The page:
St Benedict Magnet with Prayer Card- patron of disease, witchcraft

SKU: MAG030
R 25,00
St Benedict Magnet with Prayer Card

Durable, flexible magnet on the fridge or elsewhere, are daily reminders of the power of prayer.

Magnet - approx 6cm H
Card - 7.5 x 5 cm

Benedict of Nursia

From Wikipedia, the free encyclopedia
 

Saint Benedict of Nursia
Fra Angelico 031.jpg
Saint Benedict Detail from a fresco by Fra Angelico
Abbot
Patron of Europe
Born c. 480
Norcia (Umbria, Italy)
Died 21 March 543 (aged 64)
Monte Cassino
Honored in Roman Catholicism
Anglican Communion
Eastern Orthodoxy
Lutheran Church
Canonized 1220, Rome by Pope Honorius III
Major shrine

Monte Cassino Abbey, with his burial
Saint-Benoît-sur-Loire, near Orléans, France

Sacro Speco, at Subiaco, Italy
Feast July 11 (Roman Catholic calendar of saints), (Anglican Communion)
March 14 (Byzantine Rite)
March 21 (on local calendars and in the General Roman Calendar of 1962)
Attributes -Bell
-Broken tray
-Broken cup and serpent representing poison
-Broken utensil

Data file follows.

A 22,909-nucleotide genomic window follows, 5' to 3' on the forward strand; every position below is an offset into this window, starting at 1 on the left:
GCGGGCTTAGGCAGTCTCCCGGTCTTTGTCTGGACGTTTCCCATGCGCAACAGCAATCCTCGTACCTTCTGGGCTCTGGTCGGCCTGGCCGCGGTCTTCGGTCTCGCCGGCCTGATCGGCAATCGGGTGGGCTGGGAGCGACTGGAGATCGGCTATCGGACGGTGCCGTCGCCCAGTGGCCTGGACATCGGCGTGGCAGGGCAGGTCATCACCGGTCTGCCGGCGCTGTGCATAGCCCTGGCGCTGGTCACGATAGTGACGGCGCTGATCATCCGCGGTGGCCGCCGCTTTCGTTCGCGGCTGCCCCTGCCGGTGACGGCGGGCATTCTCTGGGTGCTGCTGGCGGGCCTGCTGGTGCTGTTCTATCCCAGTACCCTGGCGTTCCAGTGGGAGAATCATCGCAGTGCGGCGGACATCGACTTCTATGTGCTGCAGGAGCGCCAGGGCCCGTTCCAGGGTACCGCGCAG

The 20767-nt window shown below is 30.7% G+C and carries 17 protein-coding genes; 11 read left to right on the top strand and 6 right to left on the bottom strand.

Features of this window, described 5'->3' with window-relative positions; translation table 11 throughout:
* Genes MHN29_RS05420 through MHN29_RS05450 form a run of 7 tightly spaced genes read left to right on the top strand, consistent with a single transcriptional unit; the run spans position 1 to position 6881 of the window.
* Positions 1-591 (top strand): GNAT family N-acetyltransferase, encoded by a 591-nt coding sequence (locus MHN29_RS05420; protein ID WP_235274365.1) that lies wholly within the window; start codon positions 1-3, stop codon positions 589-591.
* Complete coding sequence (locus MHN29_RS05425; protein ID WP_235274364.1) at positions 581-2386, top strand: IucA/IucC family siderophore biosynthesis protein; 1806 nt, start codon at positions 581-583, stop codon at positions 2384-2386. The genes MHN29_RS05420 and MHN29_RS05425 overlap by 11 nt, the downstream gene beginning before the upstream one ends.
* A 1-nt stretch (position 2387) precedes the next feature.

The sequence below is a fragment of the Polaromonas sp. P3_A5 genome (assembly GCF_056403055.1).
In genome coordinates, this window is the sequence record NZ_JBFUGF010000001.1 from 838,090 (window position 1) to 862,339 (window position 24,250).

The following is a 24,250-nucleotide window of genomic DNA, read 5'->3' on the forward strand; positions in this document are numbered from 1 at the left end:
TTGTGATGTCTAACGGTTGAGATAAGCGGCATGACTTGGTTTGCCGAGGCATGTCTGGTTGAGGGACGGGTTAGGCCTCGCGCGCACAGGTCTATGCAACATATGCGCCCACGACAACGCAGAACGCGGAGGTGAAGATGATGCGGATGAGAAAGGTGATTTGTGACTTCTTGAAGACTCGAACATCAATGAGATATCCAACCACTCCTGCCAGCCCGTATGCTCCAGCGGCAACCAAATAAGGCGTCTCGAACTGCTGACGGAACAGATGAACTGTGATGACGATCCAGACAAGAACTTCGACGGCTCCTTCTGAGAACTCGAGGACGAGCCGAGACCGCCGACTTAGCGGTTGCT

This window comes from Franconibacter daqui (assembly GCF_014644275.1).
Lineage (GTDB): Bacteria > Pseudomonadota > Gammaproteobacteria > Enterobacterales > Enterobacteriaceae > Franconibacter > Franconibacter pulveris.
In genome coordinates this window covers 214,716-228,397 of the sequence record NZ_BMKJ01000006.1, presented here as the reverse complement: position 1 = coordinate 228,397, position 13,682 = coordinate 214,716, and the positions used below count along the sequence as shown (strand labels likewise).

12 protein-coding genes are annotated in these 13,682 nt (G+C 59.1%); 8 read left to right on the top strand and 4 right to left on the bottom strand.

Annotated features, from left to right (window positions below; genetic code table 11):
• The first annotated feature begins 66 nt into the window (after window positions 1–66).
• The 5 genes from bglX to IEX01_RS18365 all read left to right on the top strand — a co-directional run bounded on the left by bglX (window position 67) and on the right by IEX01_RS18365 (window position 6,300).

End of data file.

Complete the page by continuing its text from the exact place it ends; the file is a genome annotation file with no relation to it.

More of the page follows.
-Bush
-Crosier
-Man in a Benedictine cowl holding Benedict's rule or a rod of discipline
-Raven
Patronage -Against poison
-Against witchcraft
-Agricultural workers
-Cavers
-Civil engineers
-Coppersmiths
-Dying people
-Erysipelas
-Europe
-Farmers
-Fever
-Gall stones
-Heerdt (Germany)
-Heraldry and Officers of arms
-the Institute of Christ the King Sovereign Priest
-Inflammatory diseases
-Italian architects
-Kidney disease
-Monks
-Nettle rash
-Norcia (Italy)
-People in religious orders
-Schoolchildren
-Servants who have broken their master's belongings
-Speliologists
-Spelunkers
-Temptations

Benedict of Nursia (Italian: San Benedetto da Norcia) (c. 480 – 21 March 543 or 547) is a Christian saint, honored by the Anglican Church and the Catholic Church as the patron saint of Europe and students.[1]

Benedict founded twelve communities for monks at Subiaco, Italy (about 40 miles (64 km) to the east of Rome), before moving to Monte Cassino in the mountains of southern Italy. The Catholic Order of St Benedict and the Anglican Order of St Benedict are of later origin and, moreover, not an "order" as commonly understood but merely a confederation of autonomous congregations.[2]

Benedict's main achievement is his "Rule of Saint Benedict", containing precepts for his monks. It is heavily influenced by the writings of John Cassian, and shows strong affinity with the Rule of the Master. But it also has a unique spirit of balance, moderation and reasonableness (ἐπιείκεια, epieikeia), and this persuaded most religious communities founded throughout the Middle Ages to adopt it. As a result, his Rule became one of the most influential religious rules in Western Christendom. For this reason, Benedict is often called the founder of western monasticism